Brand: Barbosa Amado & Vicente
Origin: Barbosa Amado & Vicente, Monte Negro, Santiago, Cape Verde
Finish: Neutral vessel
If you search for the name of this rum, you could find one of 3 things: a single rum bottling from Cape Verde and released by Velier, a general Cape Verdean aguardente that is used for both medicinal remedies as well as in a national cocktail, and, depending on your spelling, Baby Yoda.
If it wasn't obvious, we're going to want to focus on the first result, and a little of the second. Grogue– in general– is a sugarcane juice-based spirit originating from the African archipelago country of Cape Verde. This is similar to Mexican aguardientes like Paranubes or Haiti's clairin, such as Clairin Sajous.
This grogue is comes from the Barbosa Amado & Vicente family, using black sugarcane that grows on their hacienda. They employ the use of "extremely long" fermentation using wild yeasts, then wood-fired pot stills for the production of the spirit itself. The rum is bottled-on site in Santiago at a strength of 45% ABV.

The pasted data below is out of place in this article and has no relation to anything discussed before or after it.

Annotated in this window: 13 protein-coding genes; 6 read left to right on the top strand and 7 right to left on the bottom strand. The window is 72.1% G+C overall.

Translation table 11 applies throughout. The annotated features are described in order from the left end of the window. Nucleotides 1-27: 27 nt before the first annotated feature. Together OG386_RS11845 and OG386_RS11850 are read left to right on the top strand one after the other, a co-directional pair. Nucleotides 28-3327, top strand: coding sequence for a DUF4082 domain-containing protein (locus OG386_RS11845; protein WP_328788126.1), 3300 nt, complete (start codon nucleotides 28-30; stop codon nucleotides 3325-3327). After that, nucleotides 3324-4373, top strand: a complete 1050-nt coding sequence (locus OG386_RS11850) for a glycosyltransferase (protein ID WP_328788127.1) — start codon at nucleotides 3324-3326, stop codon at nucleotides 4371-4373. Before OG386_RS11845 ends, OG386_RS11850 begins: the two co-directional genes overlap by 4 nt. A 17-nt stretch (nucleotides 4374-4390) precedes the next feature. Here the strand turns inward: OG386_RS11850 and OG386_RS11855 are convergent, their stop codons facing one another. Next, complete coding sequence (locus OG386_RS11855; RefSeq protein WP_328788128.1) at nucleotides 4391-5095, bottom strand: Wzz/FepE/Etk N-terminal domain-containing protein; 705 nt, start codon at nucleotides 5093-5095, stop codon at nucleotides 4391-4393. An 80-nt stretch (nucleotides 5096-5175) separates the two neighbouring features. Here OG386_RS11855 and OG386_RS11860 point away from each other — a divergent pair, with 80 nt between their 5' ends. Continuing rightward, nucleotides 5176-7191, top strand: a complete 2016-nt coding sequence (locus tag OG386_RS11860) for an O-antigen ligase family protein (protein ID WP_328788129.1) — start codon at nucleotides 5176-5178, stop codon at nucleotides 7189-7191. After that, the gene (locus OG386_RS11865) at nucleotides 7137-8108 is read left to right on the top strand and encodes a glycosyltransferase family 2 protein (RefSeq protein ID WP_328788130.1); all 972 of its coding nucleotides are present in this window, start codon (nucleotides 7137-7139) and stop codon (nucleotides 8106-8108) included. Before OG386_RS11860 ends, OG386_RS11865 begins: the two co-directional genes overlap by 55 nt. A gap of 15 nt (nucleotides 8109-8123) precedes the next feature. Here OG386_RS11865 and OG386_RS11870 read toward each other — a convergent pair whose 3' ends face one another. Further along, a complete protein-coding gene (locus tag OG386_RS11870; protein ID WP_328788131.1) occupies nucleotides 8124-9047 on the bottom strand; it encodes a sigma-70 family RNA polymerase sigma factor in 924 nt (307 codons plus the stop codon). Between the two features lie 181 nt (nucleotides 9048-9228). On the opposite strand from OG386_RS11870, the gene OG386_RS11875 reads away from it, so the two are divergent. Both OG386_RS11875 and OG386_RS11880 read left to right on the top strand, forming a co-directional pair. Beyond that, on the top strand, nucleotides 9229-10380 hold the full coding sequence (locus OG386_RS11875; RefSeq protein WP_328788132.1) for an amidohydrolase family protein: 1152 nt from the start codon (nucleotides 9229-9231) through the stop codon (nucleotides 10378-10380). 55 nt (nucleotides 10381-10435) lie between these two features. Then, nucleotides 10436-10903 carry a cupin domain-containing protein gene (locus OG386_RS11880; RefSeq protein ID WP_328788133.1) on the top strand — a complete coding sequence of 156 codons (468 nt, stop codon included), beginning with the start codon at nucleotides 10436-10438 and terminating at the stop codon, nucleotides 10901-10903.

Grogue made its USA debut– courtesy of La Maison & Velier– in Summer 2021 alongside Rivers Royale Grenadian Rum.
Clear, high clarity, low viscosity
Black olive brine, gherkin pickles, fresh sugarcane, garlic, black pepper
Sugarcanae, black pepper, saltwater, green bell peppers, Nigori sake, green apple skins
Medium length, salty, slightly dry; sugarcane, campfire smoke, pickle brine, black pepper
As far as unaged sugarcane rums go, Grogue is nice, but to me just sits too close to others to be much of a standout. This does have some unique black olive, pepper, and sake notes, while bringing the usual vegetal funk of sugarcane, peppers, and brine.
That said, it's got a remarkable complexity for being below proof. Most unaged sugarcane juice rums I've got are overproof, and may not have as much depth as Grogue here. If you're looking for a rum from an origin off the beaten path, this should definitely be on your shortlist.